common irish phrases

Most Common Irish Verbs

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Common Irish Verbs 

Visiting foreign countries and interacting with people out there is so much fun. So, have you ever planned to go to Ireland sometime, interacted with locals in Dublin and wondered how to communicate with them? Most locals can speak English, but if you try to speak the Irish language, they highly appreciate it. However, using the wrong words or grammar in front of their locals would be embarrassing. So, save yourself from all the embarrassment and avoid mistakes. Start studying the basics of the language, the grammatical rules for using verbs, and different Irish phrases.

Well, the Irish language is unique and resilient. It has been preserved through centuries of adversity. Over 33 million Americans have Irish ancestry. Whether or not you are one of them, studying the language will make you fall in love with it. However, the language is both interesting and complex, but you need to understand every aspect of it to express yourself; it will make you feel connected to everyone else.

In this article, we will discuss some common Irish verbs that Irish people use in everyday conversation and how they work. Mastering different forms of verbs in the target language helps a lot to learn. Before moving forward directly to the verbs, let’s just have a quick overview of the Irish language.

Irish Language-Overview

Irish, also known as Erse or Gaelic, is a member of the Celtic language family from the Goidelic group spoken in Ireland. It is one of the official languages of the Republic of Ireland. Students learn Irish in public schools, as it’s mandatory for some jobs.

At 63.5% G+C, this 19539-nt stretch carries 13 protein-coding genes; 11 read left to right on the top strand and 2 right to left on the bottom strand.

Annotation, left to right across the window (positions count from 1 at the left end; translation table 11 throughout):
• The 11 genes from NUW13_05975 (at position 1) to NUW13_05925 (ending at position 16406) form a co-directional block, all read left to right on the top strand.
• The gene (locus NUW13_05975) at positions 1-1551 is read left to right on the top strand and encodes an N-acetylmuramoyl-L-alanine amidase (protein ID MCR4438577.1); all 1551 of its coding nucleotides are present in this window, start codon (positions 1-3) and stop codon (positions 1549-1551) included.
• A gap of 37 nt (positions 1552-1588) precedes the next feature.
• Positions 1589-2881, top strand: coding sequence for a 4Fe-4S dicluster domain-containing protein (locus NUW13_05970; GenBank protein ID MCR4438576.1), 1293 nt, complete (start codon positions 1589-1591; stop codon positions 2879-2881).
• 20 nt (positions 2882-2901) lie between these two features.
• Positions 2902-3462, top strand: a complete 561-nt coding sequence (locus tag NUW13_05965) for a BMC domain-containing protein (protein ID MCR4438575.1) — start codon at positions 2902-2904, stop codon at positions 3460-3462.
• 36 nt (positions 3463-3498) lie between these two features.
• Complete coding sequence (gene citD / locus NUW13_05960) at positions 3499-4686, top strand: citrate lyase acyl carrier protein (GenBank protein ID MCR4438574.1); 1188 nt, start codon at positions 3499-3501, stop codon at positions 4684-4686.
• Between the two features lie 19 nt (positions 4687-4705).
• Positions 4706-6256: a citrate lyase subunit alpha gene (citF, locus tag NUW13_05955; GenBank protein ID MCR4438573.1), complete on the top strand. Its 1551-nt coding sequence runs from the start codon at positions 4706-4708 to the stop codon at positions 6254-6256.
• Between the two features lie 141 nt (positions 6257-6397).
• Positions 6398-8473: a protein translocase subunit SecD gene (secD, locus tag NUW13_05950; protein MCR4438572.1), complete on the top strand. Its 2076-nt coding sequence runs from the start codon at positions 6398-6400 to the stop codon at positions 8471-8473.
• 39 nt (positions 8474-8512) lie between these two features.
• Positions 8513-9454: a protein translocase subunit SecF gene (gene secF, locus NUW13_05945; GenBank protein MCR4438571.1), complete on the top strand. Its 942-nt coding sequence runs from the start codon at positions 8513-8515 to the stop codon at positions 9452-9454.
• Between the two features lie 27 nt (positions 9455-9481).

Regarding grammar, the Irish still use a case system, just like Latin and German. It’s called an accusative system because it shows different functions for nouns, pronouns, and Irish proverbs. In the case of grammatical verbs, there are three main verb tenses given below:

most common irish verbs
irish verbs sheet

Past Tense (Aimsir Chaite):  when signifying the event that happened in the past.

Present Tense (Aimsir Laithreach): when describing something happening at present.

Future (Aimsir Fhaistineach): for the event that hasn’t happened yet.

For example, if you have a word like “wash,” the root word for it in Irish is ‘nigh,’ and this is how it works:

  • In the past, it’s ‘Nigh me.’
  • At present, it’s Ním
  • And in the future tense, it is Nífidh mé

See how words are formed. We know it is quite difficult for beginners to compare the basic question words and Irish slang words. To learn Irish more quickly and structure your sentences in the future, memorizing the most common Irish verbs would be an ideal choice.